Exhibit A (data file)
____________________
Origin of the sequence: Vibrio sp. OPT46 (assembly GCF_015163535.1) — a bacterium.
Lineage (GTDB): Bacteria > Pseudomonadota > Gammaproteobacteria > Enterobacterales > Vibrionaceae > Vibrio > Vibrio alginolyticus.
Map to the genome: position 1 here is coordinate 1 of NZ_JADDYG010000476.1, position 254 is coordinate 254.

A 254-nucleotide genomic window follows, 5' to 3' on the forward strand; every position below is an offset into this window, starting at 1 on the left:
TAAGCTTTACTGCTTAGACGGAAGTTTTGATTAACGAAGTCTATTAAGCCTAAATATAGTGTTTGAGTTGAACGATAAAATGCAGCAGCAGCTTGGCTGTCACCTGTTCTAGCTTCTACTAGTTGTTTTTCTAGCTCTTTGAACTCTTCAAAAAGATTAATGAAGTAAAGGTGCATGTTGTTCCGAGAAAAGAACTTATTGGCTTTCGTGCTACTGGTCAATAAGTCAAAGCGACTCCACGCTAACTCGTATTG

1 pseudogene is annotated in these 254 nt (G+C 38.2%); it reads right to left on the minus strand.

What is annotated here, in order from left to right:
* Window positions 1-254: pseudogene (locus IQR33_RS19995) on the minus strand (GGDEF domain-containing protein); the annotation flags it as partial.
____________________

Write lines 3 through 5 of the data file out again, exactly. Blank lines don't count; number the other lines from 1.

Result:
Map to the genome: position 1 here is coordinate 1 of NZ_JADDYG010000476.1, position 254 is coordinate 254.

A 254-nucleotide genomic window follows, 5' to 3' on the forward strand; every position below is an offset into this window, starting at 1 on the left:
TAAGCTTTACTGCTTAGACGGAAGTTTTGATTAACGAAGTCTATTAAGCCTAAATATAGTGTTTGAGTTGAACGATAAAATGCAGCAGCAGCTTGGCTGTCACCTGTTCTAGCTTCTACTAGTTGTTTTTCTAGCTCTTTGAACTCTTCAAAAAGATTAATGAAGTAAAGGTGCATGTTGTTCCGAGAAAAGAACTTATTGGCTTTCGTGCTACTGGTCAATAAGTCAAAGCGACTCCACGCTAACTCGTATTG